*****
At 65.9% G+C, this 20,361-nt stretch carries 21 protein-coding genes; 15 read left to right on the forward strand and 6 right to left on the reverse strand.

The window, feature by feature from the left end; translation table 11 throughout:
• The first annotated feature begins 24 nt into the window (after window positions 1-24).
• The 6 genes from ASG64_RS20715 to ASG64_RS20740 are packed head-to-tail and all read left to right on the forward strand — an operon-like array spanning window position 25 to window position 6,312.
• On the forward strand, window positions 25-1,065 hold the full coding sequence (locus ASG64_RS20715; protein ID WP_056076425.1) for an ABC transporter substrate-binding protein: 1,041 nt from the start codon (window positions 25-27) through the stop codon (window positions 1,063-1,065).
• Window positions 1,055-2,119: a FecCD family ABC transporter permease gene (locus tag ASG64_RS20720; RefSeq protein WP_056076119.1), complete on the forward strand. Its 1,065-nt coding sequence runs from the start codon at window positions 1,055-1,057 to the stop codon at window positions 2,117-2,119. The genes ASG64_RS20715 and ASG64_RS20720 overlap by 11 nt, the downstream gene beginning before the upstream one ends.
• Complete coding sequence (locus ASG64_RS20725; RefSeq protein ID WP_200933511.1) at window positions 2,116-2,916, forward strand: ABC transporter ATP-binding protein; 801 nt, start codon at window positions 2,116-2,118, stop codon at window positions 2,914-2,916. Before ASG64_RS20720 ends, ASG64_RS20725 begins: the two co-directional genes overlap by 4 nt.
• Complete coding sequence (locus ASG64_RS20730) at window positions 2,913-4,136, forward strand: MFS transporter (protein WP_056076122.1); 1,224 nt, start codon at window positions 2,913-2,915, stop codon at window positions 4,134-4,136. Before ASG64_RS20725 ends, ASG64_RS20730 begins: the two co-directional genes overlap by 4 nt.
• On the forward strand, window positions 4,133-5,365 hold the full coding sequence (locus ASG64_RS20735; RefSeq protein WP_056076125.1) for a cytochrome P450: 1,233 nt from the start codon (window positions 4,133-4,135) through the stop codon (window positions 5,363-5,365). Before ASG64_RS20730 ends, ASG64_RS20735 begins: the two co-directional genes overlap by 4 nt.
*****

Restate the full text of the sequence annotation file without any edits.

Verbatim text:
At 65.9% G+C, this 20,361-nt stretch carries 21 protein-coding genes; 15 read left to right on the forward strand and 6 right to left on the reverse strand.

The window, feature by feature from the left end; translation table 11 throughout:
• The first annotated feature begins 24 nt into the window (after window positions 1-24).
• The 6 genes from ASG64_RS20715 to ASG64_RS20740 are packed head-to-tail and all read left to right on the forward strand — an operon-like array spanning window position 25 to window position 6,312.
• On the forward strand, window positions 25-1,065 hold the full coding sequence (locus ASG64_RS20715; protein ID WP_056076425.1) for an ABC transporter substrate-binding protein: 1,041 nt from the start codon (window positions 25-27) through the stop codon (window positions 1,063-1,065).
• Window positions 1,055-2,119: a FecCD family ABC transporter permease gene (locus tag ASG64_RS20720; RefSeq protein WP_056076119.1), complete on the forward strand. Its 1,065-nt coding sequence runs from the start codon at window positions 1,055-1,057 to the stop codon at window positions 2,117-2,119. The genes ASG64_RS20715 and ASG64_RS20720 overlap by 11 nt, the downstream gene beginning before the upstream one ends.
• Complete coding sequence (locus ASG64_RS20725; RefSeq protein ID WP_200933511.1) at window positions 2,116-2,916, forward strand: ABC transporter ATP-binding protein; 801 nt, start codon at window positions 2,116-2,118, stop codon at window positions 2,914-2,916. Before ASG64_RS20720 ends, ASG64_RS20725 begins: the two co-directional genes overlap by 4 nt.
• Complete coding sequence (locus ASG64_RS20730) at window positions 2,913-4,136, forward strand: MFS transporter (protein WP_056076122.1); 1,224 nt, start codon at window positions 2,913-2,915, stop codon at window positions 4,134-4,136. Before ASG64_RS20725 ends, ASG64_RS20730 begins: the two co-directional genes overlap by 4 nt.
• On the forward strand, window positions 4,133-5,365 hold the full coding sequence (locus ASG64_RS20735; RefSeq protein WP_056076125.1) for a cytochrome P450: 1,233 nt from the start codon (window positions 4,133-4,135) through the stop codon (window positions 5,363-5,365). Before ASG64_RS20730 ends, ASG64_RS20735 begins: the two co-directional genes overlap by 4 nt.